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Palu
City trying to beat time

In his encyclopedic works about the Indies dating from 1724-26, the Dutch missionary François Valentijn compares the area around Palu with the friendly beauty of his home country. With some fantasy (think away the coconut trees and mountains) it's possible to follow the author when he it writing 'flat land with black clay ... a tremendously beautiful view on the fields, these are pleasant enough on themselves, full with all kinds of cattle: cows, buffalos, horses, sheep, goats and all kinds of wild animals. They all supply an abundance of rice, since the padi (rice fields) are usually processed with the help of these buffalos. It's truly a blessed country'. But, adds the preacher, 'the way of living here is a cursed Sodom'.

In the time of Valentijn, Palu was just one of the few prefectures in the Palu valley and along the coasts, inhabited by a population that was known as the Kaili. The original settlement from where these people spread, seems to be a village along the eastern coast of Teluk Palu.

A century after Valentijn, Spanish monk Navarette wrote about being shocked by the local male transvestites or bajasa which were taken as wife by respected members of the community. Navarette was also impressed by the natural wealth of this area; people lived from bananas and produced big volumes of coconut oil, of which the biggest part was send as tax to Makassar. He also told about the absence of the wet rice culture, which was only recently introduced in the area.

In the colonial period, Palu was not a big city, but now it's a fast growing provincial capital, starting point for a trip through the Kaili area. The city is located at the starting point of Teluk Palu and is split into two parts by Sungai Palu. Governmental buildings and the airport are to be found on the eastern bank; the city center and the most important shopping area are located in the western part. The pasar is flooded with hundreds, mostly Buginese, traders which sell fish, fabrics, tools and dozens of other products. This once was the center of the city, just north of the crossing of Jalan Gajah Mada and Jalan Teuku Umar. Here are still banks and shops, but the central pasar has been replaced to Jalan Sapiri. The east of the city has its own pasar now along Jalan Walter Monginsidi, the main road that runs towards the south, out of the city.

A visit to the museum in Jalan Sapiri, near the new pasar, gives you a common view on the provinces attractions. The building, designed to the common build of a lobo or ritual praying house, contains replicas of megaliths and giant stone drums from Lore, expositions of traditional art as well as objects for general use and weapons. Especially the collection of fabrics (mbesa) is special. There are several different types of tree bark fabrics, ikat cloth from Rongkong in South Sulawesi and from Galumpang, and patola-fabrics from India, still in use for weddings in noble families. There are also local kain Donggala, dark silk fabrics with extra design or ikat, sometimes with a double ikat design. This makes the Kaili area, outside the village of Tenganan on Bali, unique in Indonesia for using this difficult technique.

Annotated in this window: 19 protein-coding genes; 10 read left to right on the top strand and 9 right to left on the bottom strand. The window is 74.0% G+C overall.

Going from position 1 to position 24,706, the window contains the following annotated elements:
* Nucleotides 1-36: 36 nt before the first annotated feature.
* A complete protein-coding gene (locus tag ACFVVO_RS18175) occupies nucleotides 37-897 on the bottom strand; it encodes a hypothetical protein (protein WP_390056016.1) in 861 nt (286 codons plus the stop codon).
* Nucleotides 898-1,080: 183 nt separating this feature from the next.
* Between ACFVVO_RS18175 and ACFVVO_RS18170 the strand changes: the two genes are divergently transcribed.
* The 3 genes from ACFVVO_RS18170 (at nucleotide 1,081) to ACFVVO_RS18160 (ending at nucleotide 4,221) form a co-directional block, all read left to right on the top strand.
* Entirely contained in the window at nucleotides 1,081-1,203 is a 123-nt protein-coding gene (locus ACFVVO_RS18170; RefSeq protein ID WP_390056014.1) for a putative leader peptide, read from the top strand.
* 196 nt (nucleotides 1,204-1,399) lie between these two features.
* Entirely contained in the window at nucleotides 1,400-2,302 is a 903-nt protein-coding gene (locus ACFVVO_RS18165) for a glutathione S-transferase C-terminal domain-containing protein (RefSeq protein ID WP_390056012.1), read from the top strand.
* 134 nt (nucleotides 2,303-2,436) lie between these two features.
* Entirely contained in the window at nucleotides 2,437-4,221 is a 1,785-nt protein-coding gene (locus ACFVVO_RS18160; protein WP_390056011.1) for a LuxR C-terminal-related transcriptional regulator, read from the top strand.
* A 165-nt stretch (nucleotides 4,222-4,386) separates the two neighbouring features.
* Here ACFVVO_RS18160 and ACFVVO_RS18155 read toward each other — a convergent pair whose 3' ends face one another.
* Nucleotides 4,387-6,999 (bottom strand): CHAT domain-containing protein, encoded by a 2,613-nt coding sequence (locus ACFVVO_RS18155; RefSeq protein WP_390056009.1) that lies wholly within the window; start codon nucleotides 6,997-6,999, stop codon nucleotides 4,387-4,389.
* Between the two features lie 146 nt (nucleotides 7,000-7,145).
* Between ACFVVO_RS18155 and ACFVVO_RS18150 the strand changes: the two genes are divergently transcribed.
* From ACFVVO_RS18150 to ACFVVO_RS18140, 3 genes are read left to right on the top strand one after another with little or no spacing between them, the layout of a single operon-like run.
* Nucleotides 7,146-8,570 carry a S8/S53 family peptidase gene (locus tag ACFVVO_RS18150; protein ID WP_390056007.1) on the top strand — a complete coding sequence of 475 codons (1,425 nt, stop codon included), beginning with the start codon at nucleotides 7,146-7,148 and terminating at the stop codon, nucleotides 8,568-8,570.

In Gedung Olah Seni (GONI) along Jalan Profesor Muhammed Yamin SH, in the eastern part of the city near the foreigner police, is the place where performances of local dances are held. Ask for more information at the local tourist office at Jalan Cut Mutia. The performances are often given in cooperation with art festivals. Youth groups, which represent the different sub districts, here display their presentation of traditional dances like the dero, in new choreography.

Memories of the past

Because Palu was in fact created by the Japanese in the Second World Wart, the city looks like it's looking for a way to display her modernity instead of the apathy which many of the old colonial Dutch cities still have. There is little that reminds of the past. For example the fact that the Dutch brought their cannon-loaded ships to the mouth of Sungai Palu to demand taxes and obedience. However, in Kampung Lere, west of Palu, you can find a tomb of Dato Karama, which is said to have brought Islam from Sumatra to the Palu valley and the northwestern coast. The mosque built by him in the 17th century is supposed to be the oldest in the province. It can be found along Jalan Kyai Haji Agus.


    
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